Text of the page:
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When looking at cooling problems you want to check *the fan clutch as this is many times the reason for improper cooling at stops or idleing. (If your car was equipped with a clutch fan that is.) * A pressurized flushing of your complete cooling system get all the crud out - this may show new leaks aka heater core so dont be suprised if something starts to smell funny inside the car. If your heater core is original plan on changing it out *Check the timing , * pressure check current radiator, *Take out your thermostat - I live in Arizona you Live in Florida unless you live some place where it gets cool you really dont need it. *New hoses, *New 50/50 mix of radiator fluid if you live where it is hot. * Water pump - flowmaster I think the name is that claims they cool better at idle than other brands, something like 20% more flow at idle.
If you are buying a new radiator I suggest a four core steel - make sure it will fit in your radiator braces prior to ordering and has the correct recess pattern for mounting(top and bottom pattern look like original)////SAVE your original radiator and have the data code plate and/or top plate with Fomoco script reused on your new radiaor body. If you ever plan on showing your car you will need it. Your data plate is date coded for your cars particular time of production.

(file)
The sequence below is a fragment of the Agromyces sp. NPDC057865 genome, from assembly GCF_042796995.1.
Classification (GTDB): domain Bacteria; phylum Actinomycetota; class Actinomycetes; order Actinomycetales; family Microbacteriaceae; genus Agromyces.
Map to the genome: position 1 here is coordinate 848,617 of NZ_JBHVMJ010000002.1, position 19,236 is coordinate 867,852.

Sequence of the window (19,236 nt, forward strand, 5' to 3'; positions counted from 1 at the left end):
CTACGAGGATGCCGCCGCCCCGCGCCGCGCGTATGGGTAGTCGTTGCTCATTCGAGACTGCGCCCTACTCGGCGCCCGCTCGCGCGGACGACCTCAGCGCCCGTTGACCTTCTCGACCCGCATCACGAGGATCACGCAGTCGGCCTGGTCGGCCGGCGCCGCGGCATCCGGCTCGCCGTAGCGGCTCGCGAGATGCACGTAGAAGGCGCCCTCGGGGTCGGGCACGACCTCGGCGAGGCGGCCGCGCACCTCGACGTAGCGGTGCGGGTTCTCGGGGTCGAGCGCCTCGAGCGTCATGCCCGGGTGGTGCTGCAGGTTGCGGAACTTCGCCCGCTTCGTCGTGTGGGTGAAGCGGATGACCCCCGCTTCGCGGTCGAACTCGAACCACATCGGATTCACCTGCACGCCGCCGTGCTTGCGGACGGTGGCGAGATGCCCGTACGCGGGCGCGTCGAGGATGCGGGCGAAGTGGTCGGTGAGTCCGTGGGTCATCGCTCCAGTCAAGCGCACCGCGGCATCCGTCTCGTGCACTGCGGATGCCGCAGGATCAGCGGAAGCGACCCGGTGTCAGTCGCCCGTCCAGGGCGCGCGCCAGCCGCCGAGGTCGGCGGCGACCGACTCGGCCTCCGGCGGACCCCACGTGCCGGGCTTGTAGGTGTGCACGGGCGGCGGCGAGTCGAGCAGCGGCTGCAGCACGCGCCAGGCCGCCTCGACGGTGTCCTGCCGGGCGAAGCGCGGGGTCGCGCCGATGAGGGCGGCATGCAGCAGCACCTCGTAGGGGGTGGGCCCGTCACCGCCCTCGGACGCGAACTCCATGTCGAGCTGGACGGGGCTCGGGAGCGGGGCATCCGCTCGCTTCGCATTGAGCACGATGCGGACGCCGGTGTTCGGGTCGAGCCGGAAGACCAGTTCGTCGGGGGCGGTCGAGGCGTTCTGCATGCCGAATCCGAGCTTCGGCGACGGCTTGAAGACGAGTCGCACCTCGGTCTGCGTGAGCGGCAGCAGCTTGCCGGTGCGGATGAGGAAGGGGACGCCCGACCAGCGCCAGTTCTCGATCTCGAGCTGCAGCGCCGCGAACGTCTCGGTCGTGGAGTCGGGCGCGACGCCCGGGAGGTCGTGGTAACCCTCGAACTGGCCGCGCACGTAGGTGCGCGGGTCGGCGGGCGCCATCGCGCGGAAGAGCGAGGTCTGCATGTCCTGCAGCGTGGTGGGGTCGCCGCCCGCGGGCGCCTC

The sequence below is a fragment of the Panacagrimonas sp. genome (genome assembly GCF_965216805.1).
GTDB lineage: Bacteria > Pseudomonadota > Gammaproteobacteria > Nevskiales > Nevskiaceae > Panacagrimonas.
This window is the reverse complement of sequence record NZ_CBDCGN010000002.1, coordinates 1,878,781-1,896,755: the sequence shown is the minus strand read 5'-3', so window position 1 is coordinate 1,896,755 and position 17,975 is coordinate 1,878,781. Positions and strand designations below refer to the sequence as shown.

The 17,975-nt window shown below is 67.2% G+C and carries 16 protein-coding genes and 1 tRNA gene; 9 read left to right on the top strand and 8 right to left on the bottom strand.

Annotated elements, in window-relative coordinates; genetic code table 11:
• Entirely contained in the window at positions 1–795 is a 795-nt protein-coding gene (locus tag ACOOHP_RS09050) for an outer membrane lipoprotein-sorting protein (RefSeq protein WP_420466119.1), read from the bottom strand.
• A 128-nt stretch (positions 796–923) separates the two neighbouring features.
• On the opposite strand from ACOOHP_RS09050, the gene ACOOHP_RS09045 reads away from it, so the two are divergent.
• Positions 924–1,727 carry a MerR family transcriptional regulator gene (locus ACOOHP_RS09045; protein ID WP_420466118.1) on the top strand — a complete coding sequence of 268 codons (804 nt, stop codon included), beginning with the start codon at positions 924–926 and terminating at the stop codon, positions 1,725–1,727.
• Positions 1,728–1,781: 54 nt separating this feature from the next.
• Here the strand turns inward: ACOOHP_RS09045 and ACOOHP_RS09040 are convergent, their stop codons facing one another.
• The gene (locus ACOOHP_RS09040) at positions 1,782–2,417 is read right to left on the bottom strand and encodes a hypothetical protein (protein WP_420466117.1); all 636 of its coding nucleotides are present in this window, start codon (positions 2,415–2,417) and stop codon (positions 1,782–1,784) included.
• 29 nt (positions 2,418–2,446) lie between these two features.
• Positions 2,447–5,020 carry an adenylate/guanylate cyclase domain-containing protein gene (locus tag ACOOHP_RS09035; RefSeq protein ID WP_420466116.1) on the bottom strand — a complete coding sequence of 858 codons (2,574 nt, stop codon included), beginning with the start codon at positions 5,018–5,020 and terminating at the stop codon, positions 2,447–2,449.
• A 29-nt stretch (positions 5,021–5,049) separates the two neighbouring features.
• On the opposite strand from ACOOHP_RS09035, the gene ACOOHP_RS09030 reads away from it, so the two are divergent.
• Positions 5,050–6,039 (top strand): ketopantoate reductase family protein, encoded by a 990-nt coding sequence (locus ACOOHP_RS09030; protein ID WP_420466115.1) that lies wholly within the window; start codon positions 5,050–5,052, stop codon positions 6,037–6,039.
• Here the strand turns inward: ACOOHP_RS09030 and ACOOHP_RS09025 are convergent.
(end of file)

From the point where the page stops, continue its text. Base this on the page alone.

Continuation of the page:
These are the things I did to stop my car from blowing the stock York A/C compressor's head gasket and over heating.

I hope your car didn't over heat and and cause damage - such as freeze plugs or head gasket leaks. I think you said the car doesn't produce smoke when starting, idleing or when running at high RPM under load right?

Good Luck
 

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Discussion Starter #20
No Jon, the car has never really 'overheated" it was just running hot. I did replace the water pump, thermostat, new anti freeze and fan. ( I don't have a "clutch" fan....I think lol). The cap was a repalcement but maybe I'll get a new one. Doesn't seem to have any leaks anywhere and doesn't overflow. I can take the thermostat out?? Others have said that's a no no. I'd like to do that for the summer and then just put one in come January. What can I expect with no thermostat? I've been driving it yesterday and today with the air on..it's been in the 90's. After a while seems to run 3/4 hot but no more. The radiator is original and although it seems okand has only 55,000 it's 30 years old. I was going to replace it during the week just for peace of mind but do you think a simple flush might do the trick? I'll also do the tune up and timing. And of course, I'll cross my fingers for good luck. Thanks!